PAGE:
Webinar Series: Saving HUD Multifamily Homes: 30-Minute Trainings for Tenant Advocates on Key Preservation Risks and Strategies
The presence of affordable homes nationwide is rapidly decreasing. Throughout the U.S., there are 11.5 million extremely low-income tenants competing for a dwindling stock of 3.2 million affordable homes. For every new affordable home created, two are lost due to deterioration, abandonment, or conversion to more expensive housing. It is also far more cost-effective to rehabilitate existing housing than to construct new housing, and in recent years, Congress has allocated very little funding to build new affordable housing. Thus, the preservation of existing affordable homes is critically important for low-income tenants, since it directly impacts their housing stability, access to employment opportunities, health care, transportation, and education, among other important issues.
The structure of federally supported affordable housing multifamily properties creates unique long-term affordability risks because they are privately owned by for-profit and nonprofit owners. These include homes created with federally subsidized mortgages and with project-based rental assistance contracts. Data from the National Housing Preservation Database shows that nearly 1-in-10 publicly supported rental homes are subject to expiring affordability restrictions in the next 5 years.
This training series will provide a brief overview of preservation issues that tenants and advocates will encounter nationwide. During each 30-minute session (with an additional 10 minutes for Q&A), NHLP staff will overview key preservation risks, strategies, relevant legal authorities, and other resources.
Introduction to Affordable Housing Preservation & Identifying Key Risks in Your Community
(March 8, 10am-10:40am PT)
We will discuss how to identify what buildings are at risk in your community and highlight some of the
largest risks to affordable housing that you may encounter, including the difference between HUD
mortgage programs and HUD rental assistance programs. This session will also look at the loss of
affordable housing units nationwide and explain why preservation is so important.
Understanding Project-Based Rental Assistance
(March 22, 10am-10:40am PT)
The project-based rental assistance (PBRA) program provides rental assistance for 1.2 million low- and
extremely low-income households across the country. This session will overview the structure and
oversight of PBRA units, including how it differs from other HUD housing programs.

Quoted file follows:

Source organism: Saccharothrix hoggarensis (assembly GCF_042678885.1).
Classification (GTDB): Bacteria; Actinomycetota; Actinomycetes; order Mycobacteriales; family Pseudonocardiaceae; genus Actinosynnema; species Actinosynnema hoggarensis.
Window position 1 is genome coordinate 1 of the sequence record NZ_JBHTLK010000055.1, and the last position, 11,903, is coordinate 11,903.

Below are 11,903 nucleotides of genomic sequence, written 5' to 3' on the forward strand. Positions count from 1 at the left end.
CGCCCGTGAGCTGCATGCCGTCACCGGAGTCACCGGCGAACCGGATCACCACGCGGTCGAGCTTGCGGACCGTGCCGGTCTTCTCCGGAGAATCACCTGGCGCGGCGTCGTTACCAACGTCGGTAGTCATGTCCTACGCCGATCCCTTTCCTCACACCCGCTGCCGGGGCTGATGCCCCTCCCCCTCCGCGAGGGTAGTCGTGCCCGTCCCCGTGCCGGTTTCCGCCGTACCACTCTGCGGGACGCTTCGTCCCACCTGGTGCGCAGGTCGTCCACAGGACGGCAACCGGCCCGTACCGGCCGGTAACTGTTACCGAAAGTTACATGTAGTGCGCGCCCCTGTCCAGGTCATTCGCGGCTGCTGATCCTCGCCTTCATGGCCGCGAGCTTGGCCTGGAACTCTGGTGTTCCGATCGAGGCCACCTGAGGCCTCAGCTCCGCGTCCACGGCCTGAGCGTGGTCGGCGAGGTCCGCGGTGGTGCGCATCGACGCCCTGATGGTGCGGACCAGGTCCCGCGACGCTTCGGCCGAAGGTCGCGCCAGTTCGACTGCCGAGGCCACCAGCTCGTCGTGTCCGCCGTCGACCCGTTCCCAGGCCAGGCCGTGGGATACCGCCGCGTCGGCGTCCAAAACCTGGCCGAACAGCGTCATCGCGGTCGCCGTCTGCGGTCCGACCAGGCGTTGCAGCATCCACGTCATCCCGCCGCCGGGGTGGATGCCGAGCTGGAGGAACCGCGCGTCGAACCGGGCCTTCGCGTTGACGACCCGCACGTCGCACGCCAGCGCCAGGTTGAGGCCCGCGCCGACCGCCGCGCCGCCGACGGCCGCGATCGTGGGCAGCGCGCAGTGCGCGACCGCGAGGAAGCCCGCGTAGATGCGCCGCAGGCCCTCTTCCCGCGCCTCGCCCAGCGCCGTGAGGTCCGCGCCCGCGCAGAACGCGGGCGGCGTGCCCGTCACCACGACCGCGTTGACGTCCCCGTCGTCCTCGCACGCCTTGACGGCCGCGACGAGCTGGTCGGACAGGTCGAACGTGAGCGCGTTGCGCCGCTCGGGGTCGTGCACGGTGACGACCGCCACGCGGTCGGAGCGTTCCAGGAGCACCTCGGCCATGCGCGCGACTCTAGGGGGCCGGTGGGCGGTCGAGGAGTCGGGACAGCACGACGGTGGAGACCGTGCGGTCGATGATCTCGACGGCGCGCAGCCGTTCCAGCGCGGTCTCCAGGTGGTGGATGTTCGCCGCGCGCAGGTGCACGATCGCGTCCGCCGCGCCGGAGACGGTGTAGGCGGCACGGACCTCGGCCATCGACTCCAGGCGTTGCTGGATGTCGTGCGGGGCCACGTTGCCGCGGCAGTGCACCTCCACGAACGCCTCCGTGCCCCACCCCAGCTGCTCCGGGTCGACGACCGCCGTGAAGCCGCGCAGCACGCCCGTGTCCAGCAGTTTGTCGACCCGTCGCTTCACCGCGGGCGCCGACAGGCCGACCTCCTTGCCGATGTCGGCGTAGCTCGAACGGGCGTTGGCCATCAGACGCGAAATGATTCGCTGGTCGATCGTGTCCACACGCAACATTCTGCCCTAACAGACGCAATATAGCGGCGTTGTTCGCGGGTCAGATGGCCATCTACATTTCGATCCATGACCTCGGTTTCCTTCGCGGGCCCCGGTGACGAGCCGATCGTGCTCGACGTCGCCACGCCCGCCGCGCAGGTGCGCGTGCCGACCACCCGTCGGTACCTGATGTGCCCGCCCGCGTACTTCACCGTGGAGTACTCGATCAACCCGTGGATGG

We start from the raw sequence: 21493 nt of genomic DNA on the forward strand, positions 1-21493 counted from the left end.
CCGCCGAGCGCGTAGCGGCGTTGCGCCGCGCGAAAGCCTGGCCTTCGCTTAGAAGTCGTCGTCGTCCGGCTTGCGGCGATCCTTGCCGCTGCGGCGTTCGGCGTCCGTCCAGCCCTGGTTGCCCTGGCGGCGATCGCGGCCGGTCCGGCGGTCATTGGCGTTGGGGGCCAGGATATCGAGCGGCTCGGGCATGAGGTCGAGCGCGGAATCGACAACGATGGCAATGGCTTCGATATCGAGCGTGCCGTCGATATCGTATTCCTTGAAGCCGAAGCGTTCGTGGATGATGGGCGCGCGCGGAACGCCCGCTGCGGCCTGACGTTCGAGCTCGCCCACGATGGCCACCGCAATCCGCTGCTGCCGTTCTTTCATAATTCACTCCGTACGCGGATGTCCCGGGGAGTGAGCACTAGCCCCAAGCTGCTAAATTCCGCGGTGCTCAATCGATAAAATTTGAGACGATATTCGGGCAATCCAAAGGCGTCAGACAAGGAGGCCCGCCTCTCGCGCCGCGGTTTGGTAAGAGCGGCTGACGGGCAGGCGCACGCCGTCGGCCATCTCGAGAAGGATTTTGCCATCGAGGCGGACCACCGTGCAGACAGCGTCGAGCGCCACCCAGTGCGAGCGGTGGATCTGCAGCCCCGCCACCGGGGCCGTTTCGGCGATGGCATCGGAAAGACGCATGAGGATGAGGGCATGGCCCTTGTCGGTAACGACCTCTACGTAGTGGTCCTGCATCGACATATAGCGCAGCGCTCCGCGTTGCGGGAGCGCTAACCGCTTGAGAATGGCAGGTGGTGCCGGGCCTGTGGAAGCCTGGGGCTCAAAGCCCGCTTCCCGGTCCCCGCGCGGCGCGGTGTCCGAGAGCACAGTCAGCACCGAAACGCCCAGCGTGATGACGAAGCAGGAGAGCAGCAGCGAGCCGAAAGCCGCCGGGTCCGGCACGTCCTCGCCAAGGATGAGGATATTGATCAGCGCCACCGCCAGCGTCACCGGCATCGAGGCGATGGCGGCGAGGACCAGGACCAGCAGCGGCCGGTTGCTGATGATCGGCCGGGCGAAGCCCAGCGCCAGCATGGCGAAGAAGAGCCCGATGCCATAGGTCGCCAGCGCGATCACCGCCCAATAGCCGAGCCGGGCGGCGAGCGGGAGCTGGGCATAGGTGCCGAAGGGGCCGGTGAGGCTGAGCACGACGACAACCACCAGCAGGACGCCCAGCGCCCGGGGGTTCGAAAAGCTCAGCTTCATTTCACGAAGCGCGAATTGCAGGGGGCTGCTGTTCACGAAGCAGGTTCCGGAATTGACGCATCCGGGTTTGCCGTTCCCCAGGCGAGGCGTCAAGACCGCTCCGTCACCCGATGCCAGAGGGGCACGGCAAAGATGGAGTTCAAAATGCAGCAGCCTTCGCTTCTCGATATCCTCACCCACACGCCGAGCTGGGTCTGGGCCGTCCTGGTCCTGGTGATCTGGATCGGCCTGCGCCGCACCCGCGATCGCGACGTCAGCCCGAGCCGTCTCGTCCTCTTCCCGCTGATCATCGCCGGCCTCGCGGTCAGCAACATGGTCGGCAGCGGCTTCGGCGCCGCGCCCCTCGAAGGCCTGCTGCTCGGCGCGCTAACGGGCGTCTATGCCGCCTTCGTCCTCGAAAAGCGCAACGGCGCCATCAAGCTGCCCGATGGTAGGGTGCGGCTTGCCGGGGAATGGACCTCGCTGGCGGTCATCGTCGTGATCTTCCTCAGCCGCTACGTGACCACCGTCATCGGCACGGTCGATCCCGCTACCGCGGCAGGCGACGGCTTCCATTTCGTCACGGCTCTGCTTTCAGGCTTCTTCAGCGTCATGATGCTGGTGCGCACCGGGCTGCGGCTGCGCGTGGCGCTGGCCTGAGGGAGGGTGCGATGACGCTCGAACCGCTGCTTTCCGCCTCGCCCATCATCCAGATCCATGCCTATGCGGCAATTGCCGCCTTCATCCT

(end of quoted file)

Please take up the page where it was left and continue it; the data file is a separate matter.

Understanding HAP Contract Renewals, Terminations, and Opt-Outs
(April 19, 10am-10:40am PT)
Because project-based rental assistance is provided through a contract between HUD and private
owners, any contract violations or failure to renew the contract at the end of its term puts the
affordability of the property at risk. This session will explain those risks and discuss how advocates can
identify and respond to them.
Understanding Mortgage Prepayments and Maturities
(May 3, 10am-10:40am PT)
HUD mortgage programs also ensure housing affordability and come with a different set of risks. This
session will overview the types of HUD mortgage programs, affordability risks, and strategies for
responding to them.
Ensuring Decent, Safe, and Sanitary Housing Conditions in PBRA Properties
(May 17, 10am-10:40am PT)
Property owners have an obligation to maintain HUD-subsidized property in a decent, safe, and
sanitary condition. Too often, this requirement is not adequately enforced. When building conditions
deteriorate to a significant extent, the property is at risk of closure. This session will overview
habitability requirements, HUD enforcement mechanisms, and local strategies to respond to poor
building conditions in project-based rental assistance properties.
Recapitalization and How to Finance the Repair of Affordable Housing
(May 31, 10am-10:40am PT)
Often, additional financial resources are needed to repair a property and/or encourage a property
owner to continue to receive HUD assistance or support a preservation sale. This session will overview
the basic economics of affordable housing properties, recapitalization tools, and why a lack of financial
resources threatens the preservation of affordable housing.
For additional questions about this training series, please contact Jessie Cassella at JCassella@nhlp.org